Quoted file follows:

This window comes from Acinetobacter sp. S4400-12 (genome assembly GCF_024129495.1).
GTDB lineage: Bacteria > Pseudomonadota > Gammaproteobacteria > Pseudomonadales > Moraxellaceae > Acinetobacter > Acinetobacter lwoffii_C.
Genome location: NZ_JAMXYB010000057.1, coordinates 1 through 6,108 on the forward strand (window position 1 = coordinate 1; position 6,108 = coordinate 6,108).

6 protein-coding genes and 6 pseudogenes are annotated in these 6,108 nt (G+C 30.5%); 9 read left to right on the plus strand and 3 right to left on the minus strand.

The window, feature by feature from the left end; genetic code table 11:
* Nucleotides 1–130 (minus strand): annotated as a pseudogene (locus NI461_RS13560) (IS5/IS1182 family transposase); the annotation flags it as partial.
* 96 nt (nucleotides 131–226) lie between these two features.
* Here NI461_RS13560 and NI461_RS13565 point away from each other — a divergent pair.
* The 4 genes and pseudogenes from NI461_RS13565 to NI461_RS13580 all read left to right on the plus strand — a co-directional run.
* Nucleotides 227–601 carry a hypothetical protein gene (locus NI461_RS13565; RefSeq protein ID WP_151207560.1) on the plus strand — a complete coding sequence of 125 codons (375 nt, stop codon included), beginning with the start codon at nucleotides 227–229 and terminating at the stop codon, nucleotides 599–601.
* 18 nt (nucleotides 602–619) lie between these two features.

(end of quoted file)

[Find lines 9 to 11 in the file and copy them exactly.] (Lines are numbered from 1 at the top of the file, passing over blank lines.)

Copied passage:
* The 4 genes and pseudogenes from NI461_RS13565 to NI461_RS13580 all read left to right on the plus strand — a co-directional run.
* Nucleotides 227–601 carry a hypothetical protein gene (locus NI461_RS13565; RefSeq protein ID WP_151207560.1) on the plus strand — a complete coding sequence of 125 codons (375 nt, stop codon included), beginning with the start codon at nucleotides 227–229 and terminating at the stop codon, nucleotides 599–601.
* 18 nt (nucleotides 602–619) lie between these two features.